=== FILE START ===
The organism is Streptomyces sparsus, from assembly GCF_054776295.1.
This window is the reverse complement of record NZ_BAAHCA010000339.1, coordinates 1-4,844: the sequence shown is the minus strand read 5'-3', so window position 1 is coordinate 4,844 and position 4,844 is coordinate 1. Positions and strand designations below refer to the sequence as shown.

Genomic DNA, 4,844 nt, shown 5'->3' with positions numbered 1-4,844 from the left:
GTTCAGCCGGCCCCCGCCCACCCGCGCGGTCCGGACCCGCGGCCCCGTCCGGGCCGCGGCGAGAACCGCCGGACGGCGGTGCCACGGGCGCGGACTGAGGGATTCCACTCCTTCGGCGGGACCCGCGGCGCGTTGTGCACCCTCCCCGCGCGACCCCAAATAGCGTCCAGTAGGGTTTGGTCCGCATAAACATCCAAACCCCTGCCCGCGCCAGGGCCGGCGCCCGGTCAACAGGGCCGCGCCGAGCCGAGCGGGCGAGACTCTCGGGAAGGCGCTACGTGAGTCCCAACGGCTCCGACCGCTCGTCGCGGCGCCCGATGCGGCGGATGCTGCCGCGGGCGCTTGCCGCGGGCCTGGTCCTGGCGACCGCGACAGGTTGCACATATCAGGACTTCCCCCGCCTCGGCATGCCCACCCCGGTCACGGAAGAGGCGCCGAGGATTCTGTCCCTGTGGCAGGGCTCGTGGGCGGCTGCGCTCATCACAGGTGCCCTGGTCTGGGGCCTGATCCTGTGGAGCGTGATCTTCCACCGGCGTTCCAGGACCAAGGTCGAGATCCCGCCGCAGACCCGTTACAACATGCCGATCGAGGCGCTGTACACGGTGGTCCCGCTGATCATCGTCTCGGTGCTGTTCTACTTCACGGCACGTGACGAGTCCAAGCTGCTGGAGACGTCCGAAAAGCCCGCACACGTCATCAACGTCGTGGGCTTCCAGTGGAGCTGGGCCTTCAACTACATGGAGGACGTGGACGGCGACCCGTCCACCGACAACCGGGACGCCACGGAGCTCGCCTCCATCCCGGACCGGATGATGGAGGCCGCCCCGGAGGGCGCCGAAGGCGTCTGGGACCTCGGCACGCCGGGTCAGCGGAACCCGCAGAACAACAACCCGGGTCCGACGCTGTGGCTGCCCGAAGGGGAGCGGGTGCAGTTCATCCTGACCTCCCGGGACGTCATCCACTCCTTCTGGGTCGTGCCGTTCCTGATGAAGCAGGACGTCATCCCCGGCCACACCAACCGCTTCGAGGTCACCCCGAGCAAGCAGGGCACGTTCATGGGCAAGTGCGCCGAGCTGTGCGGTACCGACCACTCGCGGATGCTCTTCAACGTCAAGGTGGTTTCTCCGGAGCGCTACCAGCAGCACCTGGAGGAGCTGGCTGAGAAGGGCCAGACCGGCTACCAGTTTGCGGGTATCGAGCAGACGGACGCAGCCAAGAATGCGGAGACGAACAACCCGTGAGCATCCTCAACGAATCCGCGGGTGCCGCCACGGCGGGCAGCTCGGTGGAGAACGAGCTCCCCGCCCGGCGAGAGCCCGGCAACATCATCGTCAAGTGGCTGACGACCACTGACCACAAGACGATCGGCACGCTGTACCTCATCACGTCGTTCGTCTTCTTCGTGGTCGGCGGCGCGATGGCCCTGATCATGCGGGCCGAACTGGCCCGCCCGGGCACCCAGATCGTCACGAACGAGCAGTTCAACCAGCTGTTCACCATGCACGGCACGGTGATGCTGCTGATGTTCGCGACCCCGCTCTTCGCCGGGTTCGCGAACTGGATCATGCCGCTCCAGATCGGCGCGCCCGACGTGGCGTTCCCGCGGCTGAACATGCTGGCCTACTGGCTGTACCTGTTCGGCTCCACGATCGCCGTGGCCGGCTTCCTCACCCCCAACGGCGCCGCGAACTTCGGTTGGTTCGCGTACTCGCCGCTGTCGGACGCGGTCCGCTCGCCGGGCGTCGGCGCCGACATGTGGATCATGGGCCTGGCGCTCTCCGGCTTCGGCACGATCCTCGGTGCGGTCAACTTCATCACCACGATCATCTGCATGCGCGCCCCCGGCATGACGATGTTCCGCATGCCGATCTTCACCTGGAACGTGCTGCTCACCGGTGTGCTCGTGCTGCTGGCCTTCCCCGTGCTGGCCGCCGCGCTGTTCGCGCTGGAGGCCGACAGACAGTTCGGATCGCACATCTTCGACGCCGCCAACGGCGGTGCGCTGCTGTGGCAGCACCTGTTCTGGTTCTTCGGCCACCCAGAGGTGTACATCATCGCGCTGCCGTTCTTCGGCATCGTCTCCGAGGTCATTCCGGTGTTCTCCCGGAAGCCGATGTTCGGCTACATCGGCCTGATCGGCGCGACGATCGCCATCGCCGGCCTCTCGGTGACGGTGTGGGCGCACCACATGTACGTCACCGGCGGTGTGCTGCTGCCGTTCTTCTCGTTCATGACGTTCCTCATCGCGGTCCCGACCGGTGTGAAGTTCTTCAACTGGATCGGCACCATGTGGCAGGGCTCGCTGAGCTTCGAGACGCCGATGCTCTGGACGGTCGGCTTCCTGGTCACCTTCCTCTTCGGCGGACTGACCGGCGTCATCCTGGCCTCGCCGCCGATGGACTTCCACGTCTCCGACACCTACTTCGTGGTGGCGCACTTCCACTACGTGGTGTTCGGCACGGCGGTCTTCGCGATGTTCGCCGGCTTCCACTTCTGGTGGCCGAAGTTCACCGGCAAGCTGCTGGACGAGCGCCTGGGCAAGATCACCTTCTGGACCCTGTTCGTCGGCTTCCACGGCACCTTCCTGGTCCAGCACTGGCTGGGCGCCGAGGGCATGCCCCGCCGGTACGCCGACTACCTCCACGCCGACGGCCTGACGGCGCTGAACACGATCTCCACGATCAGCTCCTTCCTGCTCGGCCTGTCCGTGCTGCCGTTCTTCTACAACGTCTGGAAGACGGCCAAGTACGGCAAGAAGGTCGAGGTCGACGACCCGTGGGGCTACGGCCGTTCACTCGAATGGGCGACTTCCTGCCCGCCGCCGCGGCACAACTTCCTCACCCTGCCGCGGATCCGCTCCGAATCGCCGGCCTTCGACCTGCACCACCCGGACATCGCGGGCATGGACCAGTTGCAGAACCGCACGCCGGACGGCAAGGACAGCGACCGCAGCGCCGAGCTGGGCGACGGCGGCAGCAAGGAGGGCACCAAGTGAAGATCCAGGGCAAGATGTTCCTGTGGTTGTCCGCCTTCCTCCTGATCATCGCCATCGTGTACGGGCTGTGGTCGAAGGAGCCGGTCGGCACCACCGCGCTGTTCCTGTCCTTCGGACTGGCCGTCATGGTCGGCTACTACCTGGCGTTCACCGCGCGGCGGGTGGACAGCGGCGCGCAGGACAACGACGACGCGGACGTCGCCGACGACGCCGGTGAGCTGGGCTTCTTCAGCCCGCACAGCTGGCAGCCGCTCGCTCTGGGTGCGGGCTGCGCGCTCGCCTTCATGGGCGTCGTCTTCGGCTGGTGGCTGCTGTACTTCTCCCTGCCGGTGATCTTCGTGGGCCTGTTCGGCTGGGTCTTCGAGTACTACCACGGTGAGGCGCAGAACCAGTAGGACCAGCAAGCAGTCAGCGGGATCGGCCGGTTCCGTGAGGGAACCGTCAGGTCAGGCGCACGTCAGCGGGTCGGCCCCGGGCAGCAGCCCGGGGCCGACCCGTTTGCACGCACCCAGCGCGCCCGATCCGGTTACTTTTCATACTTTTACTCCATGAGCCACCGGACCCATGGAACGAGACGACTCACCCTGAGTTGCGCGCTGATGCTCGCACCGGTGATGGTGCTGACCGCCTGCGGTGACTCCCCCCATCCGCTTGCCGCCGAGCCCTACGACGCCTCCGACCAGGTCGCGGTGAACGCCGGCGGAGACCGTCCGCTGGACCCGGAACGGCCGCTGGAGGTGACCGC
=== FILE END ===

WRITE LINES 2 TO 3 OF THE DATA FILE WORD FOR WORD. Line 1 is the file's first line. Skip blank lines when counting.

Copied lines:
This window is the reverse complement of record NZ_BAAHCA010000339.1, coordinates 1-4,844: the sequence shown is the minus strand read 5'-3', so window position 1 is coordinate 4,844 and position 4,844 is coordinate 1. Positions and strand designations below refer to the sequence as shown.

Genomic DNA, 4,844 nt, shown 5'->3' with positions numbered 1-4,844 from the left: